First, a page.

|By Donna Gehrke-White, Sun Sentinel|
In a federal lawsuit, the
When a real estate trust company defaulted on the loan, Peninsula "was unable to foreclose on the property" because Akerman didn't have it in writing that the bank had a claim to the land, the
"We just got the lawsuit," Hill said, "but after reading it, we disagree with the
Batchelder retired some time ago from Akerman, Hill said. He is now living in the
The bank ultimately lost about
Thomas said that more than 40 percent of Peninsula's loans were non-paying three months before the
"At 20 percent, most banks are taken over," he said. "It's outrageous they waited so long."
"Peninsula failed primarily because its Board of Directors and management did not effectively manage the risks associated with the institution's rapid growth from 2003 to 2006 that led to a heavy concentration" of commercial and developers' real estate loans, the audit said.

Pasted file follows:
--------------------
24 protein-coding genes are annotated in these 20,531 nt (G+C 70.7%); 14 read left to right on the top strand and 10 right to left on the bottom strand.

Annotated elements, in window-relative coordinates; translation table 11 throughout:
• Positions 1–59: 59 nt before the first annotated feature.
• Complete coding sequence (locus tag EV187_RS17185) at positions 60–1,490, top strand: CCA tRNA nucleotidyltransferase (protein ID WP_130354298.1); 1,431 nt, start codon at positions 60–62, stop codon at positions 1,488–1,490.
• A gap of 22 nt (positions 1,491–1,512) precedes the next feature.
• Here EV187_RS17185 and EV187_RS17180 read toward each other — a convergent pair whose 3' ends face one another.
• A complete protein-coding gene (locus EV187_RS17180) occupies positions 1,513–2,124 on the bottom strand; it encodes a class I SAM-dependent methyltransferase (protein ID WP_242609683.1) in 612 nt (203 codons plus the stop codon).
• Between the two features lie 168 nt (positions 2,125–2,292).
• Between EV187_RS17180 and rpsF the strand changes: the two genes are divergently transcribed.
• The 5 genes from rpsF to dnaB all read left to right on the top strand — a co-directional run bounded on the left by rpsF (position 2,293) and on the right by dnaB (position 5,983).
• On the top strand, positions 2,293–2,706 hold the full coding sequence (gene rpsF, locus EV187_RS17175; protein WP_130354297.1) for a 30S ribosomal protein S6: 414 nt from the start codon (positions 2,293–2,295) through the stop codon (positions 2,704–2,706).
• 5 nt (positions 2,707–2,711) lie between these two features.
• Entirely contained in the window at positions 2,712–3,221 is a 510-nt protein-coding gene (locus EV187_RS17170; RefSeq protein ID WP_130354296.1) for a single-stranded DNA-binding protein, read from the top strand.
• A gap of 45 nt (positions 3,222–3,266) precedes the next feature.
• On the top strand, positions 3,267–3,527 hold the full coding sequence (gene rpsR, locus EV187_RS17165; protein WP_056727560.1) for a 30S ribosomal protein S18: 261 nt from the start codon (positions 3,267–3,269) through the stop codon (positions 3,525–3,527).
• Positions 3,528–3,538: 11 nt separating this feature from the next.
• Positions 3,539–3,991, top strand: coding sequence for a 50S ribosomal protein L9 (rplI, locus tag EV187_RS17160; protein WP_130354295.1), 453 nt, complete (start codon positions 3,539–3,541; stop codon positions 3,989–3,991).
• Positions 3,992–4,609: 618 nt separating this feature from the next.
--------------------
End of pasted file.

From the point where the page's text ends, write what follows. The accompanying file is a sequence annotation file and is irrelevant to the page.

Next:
In 2007, bank leaders retained Akerman to help protect the bank from a possible loss when it entered into negotiations with
"However, Defendants negligently failed to secure the Bank's interest in the real estate collateral, and when North Bay defaulted [in 2009], Peninsula was unable to foreclose on the property," the
Hill, the attorney for Akerman, said the law firm looked after the bank's interests and was not negligent.
Meanwhile, Peninsula's finances continued to deteriorate, and in 2010 regulators stepped in.
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|Source:||McClatchy-Tribune Information Services|